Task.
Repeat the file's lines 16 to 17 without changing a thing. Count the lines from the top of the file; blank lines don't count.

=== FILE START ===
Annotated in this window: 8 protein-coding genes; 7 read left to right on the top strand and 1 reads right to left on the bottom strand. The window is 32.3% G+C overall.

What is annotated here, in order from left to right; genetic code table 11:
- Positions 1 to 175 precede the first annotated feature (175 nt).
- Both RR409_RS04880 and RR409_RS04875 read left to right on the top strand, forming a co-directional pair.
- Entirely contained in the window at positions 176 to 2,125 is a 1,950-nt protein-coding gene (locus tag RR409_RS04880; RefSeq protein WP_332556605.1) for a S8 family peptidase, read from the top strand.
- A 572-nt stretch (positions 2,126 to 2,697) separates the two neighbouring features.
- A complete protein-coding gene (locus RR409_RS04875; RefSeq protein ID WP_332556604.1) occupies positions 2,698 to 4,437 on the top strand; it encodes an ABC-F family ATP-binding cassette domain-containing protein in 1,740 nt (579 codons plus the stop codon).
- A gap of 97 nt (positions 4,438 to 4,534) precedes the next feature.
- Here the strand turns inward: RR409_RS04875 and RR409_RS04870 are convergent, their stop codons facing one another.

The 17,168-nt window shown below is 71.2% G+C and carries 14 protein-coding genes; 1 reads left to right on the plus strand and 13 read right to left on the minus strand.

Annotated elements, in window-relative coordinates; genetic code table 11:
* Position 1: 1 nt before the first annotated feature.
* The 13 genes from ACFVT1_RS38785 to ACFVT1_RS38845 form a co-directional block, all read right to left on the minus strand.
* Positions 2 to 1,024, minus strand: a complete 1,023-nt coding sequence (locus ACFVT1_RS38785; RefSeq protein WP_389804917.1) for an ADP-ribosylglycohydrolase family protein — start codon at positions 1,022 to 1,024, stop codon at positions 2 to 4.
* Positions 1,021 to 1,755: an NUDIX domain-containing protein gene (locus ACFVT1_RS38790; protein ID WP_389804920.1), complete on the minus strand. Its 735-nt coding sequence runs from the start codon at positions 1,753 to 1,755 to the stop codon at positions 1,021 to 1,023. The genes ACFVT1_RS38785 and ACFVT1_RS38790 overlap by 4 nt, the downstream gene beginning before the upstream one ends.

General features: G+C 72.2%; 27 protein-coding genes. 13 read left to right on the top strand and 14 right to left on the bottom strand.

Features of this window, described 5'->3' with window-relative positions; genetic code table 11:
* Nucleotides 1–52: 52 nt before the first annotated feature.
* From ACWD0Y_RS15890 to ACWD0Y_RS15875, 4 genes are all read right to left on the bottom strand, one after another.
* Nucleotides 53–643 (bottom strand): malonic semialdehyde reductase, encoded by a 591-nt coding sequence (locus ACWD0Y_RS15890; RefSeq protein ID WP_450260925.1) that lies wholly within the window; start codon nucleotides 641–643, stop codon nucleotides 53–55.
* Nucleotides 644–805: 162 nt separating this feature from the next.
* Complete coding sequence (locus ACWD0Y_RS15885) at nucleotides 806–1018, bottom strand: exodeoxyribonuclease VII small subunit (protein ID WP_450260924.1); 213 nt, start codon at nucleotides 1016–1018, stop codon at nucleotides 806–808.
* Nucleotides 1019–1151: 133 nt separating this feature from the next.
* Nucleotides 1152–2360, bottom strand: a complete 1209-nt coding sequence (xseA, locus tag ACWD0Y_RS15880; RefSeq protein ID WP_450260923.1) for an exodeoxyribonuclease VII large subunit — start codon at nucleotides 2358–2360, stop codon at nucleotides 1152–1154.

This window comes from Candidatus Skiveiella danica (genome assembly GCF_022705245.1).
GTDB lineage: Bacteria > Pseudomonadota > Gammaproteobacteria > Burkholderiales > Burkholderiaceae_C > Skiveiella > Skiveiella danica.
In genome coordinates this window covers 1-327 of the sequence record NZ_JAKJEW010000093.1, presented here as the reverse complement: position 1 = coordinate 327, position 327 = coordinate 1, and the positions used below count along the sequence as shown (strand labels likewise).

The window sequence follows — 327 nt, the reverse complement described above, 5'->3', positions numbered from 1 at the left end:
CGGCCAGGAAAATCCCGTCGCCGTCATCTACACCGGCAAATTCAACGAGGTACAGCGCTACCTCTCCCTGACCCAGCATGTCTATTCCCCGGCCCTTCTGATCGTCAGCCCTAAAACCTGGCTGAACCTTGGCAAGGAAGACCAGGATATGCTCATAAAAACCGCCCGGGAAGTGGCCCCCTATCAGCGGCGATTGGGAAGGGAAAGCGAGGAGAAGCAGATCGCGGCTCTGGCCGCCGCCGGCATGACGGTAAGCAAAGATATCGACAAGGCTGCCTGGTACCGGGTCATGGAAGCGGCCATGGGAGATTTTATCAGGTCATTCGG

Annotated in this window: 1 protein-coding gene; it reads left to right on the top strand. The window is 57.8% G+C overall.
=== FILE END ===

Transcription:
General features: G+C 72.2%; 27 protein-coding genes. 13 read left to right on the top strand and 14 right to left on the bottom strand.

Features of this window, described 5'->3' with window-relative positions; genetic code table 11: